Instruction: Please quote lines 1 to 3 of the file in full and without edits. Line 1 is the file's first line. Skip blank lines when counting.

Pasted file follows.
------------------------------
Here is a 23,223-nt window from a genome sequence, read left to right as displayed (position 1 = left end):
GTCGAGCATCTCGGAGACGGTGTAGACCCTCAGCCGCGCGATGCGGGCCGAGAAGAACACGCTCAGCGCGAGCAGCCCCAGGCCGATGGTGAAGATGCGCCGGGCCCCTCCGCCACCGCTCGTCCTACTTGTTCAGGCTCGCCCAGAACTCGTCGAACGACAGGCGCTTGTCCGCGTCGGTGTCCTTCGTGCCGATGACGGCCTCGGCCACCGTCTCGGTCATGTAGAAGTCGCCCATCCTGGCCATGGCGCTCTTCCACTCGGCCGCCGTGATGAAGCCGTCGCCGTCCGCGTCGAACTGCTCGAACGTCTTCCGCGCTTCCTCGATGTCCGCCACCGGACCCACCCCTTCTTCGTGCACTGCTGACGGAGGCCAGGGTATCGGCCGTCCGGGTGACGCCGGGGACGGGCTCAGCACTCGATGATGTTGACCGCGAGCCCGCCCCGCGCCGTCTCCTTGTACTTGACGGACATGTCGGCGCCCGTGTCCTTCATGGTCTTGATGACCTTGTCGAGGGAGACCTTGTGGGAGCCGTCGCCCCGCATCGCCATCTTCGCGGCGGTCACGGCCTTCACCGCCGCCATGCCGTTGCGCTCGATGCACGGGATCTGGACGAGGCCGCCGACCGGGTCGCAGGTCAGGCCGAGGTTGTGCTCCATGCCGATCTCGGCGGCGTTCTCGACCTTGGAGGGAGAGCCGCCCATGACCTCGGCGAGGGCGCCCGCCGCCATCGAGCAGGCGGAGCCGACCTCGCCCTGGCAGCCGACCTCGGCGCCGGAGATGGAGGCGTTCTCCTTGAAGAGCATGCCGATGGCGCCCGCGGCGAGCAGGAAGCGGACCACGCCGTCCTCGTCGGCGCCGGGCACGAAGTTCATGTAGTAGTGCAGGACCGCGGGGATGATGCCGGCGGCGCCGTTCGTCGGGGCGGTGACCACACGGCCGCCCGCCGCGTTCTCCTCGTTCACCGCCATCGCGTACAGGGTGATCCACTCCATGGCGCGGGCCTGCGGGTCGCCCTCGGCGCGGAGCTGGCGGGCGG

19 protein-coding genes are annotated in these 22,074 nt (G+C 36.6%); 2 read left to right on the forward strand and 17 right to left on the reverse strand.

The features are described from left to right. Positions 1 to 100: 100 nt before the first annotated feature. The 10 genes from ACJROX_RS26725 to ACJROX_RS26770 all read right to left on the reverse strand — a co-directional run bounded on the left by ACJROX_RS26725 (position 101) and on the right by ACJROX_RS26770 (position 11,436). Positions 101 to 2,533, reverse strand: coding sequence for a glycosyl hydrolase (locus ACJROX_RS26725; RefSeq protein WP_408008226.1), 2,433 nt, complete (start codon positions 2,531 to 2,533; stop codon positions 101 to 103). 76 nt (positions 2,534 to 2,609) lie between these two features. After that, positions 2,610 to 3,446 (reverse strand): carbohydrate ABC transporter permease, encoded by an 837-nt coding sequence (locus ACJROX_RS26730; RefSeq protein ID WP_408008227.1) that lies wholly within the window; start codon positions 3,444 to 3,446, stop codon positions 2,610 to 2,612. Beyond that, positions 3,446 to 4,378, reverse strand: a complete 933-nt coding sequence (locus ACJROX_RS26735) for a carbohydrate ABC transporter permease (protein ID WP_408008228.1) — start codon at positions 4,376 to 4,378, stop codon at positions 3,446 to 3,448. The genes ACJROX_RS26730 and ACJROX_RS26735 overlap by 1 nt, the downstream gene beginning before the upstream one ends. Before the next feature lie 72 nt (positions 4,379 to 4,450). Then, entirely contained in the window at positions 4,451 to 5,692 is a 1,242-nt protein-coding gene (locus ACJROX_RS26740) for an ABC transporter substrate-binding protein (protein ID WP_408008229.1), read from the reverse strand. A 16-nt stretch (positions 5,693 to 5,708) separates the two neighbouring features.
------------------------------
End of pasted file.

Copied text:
Here is a 23,223-nt window from a genome sequence, read left to right as displayed (position 1 = left end):
GTCGAGCATCTCGGAGACGGTGTAGACCCTCAGCCGCGCGATGCGGGCCGAGAAGAACACGCTCAGCGCGAGCAGCCCCAGGCCGATGGTGAAGATGCGCCGGGCCCCTCCGCCACCGCTCGTCCTACTTGTTCAGGCTCGCCCAGAACTCGTCGAACGACAGGCGCTTGTCCGCGTCGGTGTCCTTCGTGCCGATGACGGCCTCGGCCACCGTCTCGGTCATGTAGAAGTCGCCCATCCTGGCCATGGCGCTCTTCCACTCGGCCGCCGTGATGAAGCCGTCGCCGTCCGCGTCGAACTGCTCGAACGTCTTCCGCGCTTCCTCGATGTCCGCCACCGGACCCACCCCTTCTTCGTGCACTGCTGACGGAGGCCAGGGTATCGGCCGTCCGGGTGACGCCGGGGACGGGCTCAGCACTCGATGATGTTGACCGCGAGCCCGCCCCGCGCCGTCTCCTTGTACTTGACGGACATGTCGGCGCCCGTGTCCTTCATGGTCTTGATGACCTTGTCGAGGGAGACCTTGTGGGAGCCGTCGCCCCGCATCGCCATCTTCGCGGCGGTCACGGCCTTCACCGCCGCCATGCCGTTGCGCTCGATGCACGGGATCTGGACGAGGCCGCCGACCGGGTCGCAGGTCAGGCCGAGGTTGTGCTCCATGCCGATCTCGGCGGCGTTCTCGACCTTGGAGGGAGAGCCGCCCATGACCTCGGCGAGGGCGCCCGCCGCCATCGAGCAGGCGGAGCCGACCTCGCCCTGGCAGCCGACCTCGGCGCCGGAGATGGAGGCGTTCTCCTTGAAGAGCATGCCGATGGCGCCCGCGGCGAGCAGGAAGCGGACCACGCCGTCCTCGTCGGCGCCGGGCACGAAGTTCATGTAGTAGTGCAGGACCGCGGGGATGATGCCGGCGGCGCCGTTCGTCGGGGCGGTGACCACACGGCCGCCCGCCGCGTTCTCCTCGTTCACCGCCATCGCGTACAGGGTGATCCACTCCATGGCGCGGGCCTGCGGGTCGCCCTCGGCGCGGAGCTGGCGGGCGG

19 protein-coding genes are annotated in these 22,074 nt (G+C 36.6%); 2 read left to right on the forward strand and 17 right to left on the reverse strand.